The car ride home was gloomy. I felt disappointed in myself for not double-checking my documents. I wasn’t sure it was wise to buy another round trip ticket. This felt like a sign. “No spring break this year for me,” I thought, resigned. Plus, I had just lost a lot of money I was probably not getting back. 

I called my friend, trying to seek assurance that I wasn’t the dumbest person on the planet. She was in Morocco, already on day two of the trip I gave up. “There’s still a spot for you here,” she said. I laughed lightly, not in the mood for jokes. “I’m serious. There is a flight tomorrow. Just come.”

Sometime that night, I got some of that money back. That had to mean something. The most difficult part of making my next decision was explaining it to my bewildered mother. I caught a flight to Casablanca. That trip became one of the best travel experiences of my life thus far.

I often turn to this story when I start to doubt the trajectory of my life, when it starts to go wayward and I feel myself spiraling into regret. It’s the assurance I need that no matter what, in the end, it’ll turn out okay. Just like how seeing a familiar face at a subway platform when I swore I was hopelessly lost made me pause for a moment and think that maybe I’d find my way home after all. Or how going on a gallery visit with a class led me to meet someone that made the rest of the year fall in an unexpected way.

So, yes, I do (loosely) believe that some things are bound to happen, and mostly for the best. I grew up between parents on opposite sides of the spectrum when it came to faith. The one thing they both agree on is fate. The phrase “what happens, happens” is as common as a greeting at our house. If something bad happens, it is normal to feel bad about it, but it was meant to happen to make way for something. This sentiment has been something I internalized and accepted.

When one door closes, sometimes it means that there was no room for you there anyway.

I heard that a remarkable thing that makes us evolved humans is that we can hold two contradicting ideas to be true at the same time. I know, on one hand, that believing in a preordained fate is a coping mechanism for us to remain sane in a world of chaos. Accept that what is meant for me will be can be a slippery slope, as I can lose a sense of control over my life. Some might even think of the belief in fate as a grandiose coping mechanism, which may be true to some extent.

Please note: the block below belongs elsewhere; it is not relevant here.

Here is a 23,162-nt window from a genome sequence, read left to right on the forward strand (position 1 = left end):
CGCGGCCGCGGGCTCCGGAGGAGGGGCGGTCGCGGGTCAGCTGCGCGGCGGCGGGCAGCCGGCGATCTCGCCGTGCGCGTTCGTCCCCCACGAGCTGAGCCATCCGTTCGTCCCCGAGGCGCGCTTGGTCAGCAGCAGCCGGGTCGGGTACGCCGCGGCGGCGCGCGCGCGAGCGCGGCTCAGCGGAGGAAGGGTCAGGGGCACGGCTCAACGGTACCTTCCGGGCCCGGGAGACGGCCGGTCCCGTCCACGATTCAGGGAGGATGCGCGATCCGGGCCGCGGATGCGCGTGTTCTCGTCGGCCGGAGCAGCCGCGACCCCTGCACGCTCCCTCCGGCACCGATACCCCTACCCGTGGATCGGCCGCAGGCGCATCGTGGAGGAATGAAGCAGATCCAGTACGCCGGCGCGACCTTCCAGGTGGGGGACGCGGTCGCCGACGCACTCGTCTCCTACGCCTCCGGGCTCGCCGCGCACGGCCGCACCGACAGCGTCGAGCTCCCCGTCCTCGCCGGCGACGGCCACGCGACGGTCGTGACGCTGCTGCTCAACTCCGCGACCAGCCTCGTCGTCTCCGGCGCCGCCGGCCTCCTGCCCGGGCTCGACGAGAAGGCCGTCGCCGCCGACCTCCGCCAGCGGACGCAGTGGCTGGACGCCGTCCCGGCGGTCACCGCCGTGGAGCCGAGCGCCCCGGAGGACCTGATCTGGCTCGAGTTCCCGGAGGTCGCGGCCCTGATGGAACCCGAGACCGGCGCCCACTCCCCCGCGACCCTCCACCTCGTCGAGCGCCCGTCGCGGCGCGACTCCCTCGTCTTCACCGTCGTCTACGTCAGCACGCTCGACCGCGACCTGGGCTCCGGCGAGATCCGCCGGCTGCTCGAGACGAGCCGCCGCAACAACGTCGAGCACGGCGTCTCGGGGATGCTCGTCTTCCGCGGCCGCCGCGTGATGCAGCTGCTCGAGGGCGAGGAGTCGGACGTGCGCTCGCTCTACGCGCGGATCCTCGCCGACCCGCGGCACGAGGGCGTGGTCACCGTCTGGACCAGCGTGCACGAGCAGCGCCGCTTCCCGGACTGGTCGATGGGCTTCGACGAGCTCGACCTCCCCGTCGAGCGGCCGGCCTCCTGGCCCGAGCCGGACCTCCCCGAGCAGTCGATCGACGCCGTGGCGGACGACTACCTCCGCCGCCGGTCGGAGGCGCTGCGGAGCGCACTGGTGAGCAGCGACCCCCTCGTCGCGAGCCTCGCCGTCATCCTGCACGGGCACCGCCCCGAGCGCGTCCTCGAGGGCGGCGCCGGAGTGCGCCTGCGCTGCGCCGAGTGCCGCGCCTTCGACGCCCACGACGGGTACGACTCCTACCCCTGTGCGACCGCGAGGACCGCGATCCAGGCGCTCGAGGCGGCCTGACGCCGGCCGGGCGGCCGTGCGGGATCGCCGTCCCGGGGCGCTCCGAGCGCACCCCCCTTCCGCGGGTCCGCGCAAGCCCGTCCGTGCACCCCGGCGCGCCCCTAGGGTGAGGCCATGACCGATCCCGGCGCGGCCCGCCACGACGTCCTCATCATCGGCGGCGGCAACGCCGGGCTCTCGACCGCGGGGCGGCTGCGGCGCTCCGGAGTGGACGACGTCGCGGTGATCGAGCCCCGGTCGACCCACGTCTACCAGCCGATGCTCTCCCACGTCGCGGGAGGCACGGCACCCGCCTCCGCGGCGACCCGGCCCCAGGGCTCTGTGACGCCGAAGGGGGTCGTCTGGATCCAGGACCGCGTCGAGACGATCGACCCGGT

The important thing is balance and being self-aware. I can’t always miss a flight and jump on another right afterward. But I won’t give up believing in fate– because, at the end of the day it brings me solace to know that I may not be responsible for absolutely everything in my life that goes awry. And it keeps me humble about the things that go right.

When one door closes, sometimes it means that there was no room for you there anyway. The group I was supposedly traveling with didn’t even ask why I had dipped out of the plan. Plus, looking back at it, I wasn’t going with the intention of helping others but rather to do something bold. And to see Greece. My heart wasn’t in it and fate knew it.

There will always be a door that opens up in its place, even in the most unexpected ways. Keeping the thought that “what happens, happens” has made me braver with my decisions. The only thing I can regret is dwelling on regrets themselves because it has long kept me from stepping out of my shell and looking around for new possibilities. Accepting fate has emboldened me, to put myself out there with my writing and be vulnerable no matter what, and to apply to programs that I felt were ‘too good’ or out of my reach. Now I’m here, sharing this with you and off to study literature in the master’s program of my dreams. 

I encourage you to take the leap once in a while and trust it. Looking at your life in this way makes you recognize the silver linings even in your most embarrassing slip-ups or a more devastating turn of events. 

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Meet the 23 most badass goddesses ever

If your high school education was anything like mine, you learned a whole lot about Zeus and Poseidon somewhere between reading The Lightning Thief and Oedipus Rex. You probably caught on to a couple of the awesome goddesses in these myths (Hera, Aphrodite, Athena, we all had our favorite), but might not have known that there were more where they came from.
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It turns out that there’s a whole pantheon of incredibly cool and world-changing female figures in world mythology. We’ve found twenty-three that struck us as the most amazing examples of women in religion and legend. Without further ado, here are our favorite goddesses.

1. Tiamat

If you’re a fan of creation myths, Tiamat has got to be one of your favorite goddesses.

In the Babylonian Enuma Elish, Tiamat gives birth to the world’s gods and creates the earth–then she gets into a major battle with the other gods. Plus, her nickname is “chaos monster,” so that’s pretty legit.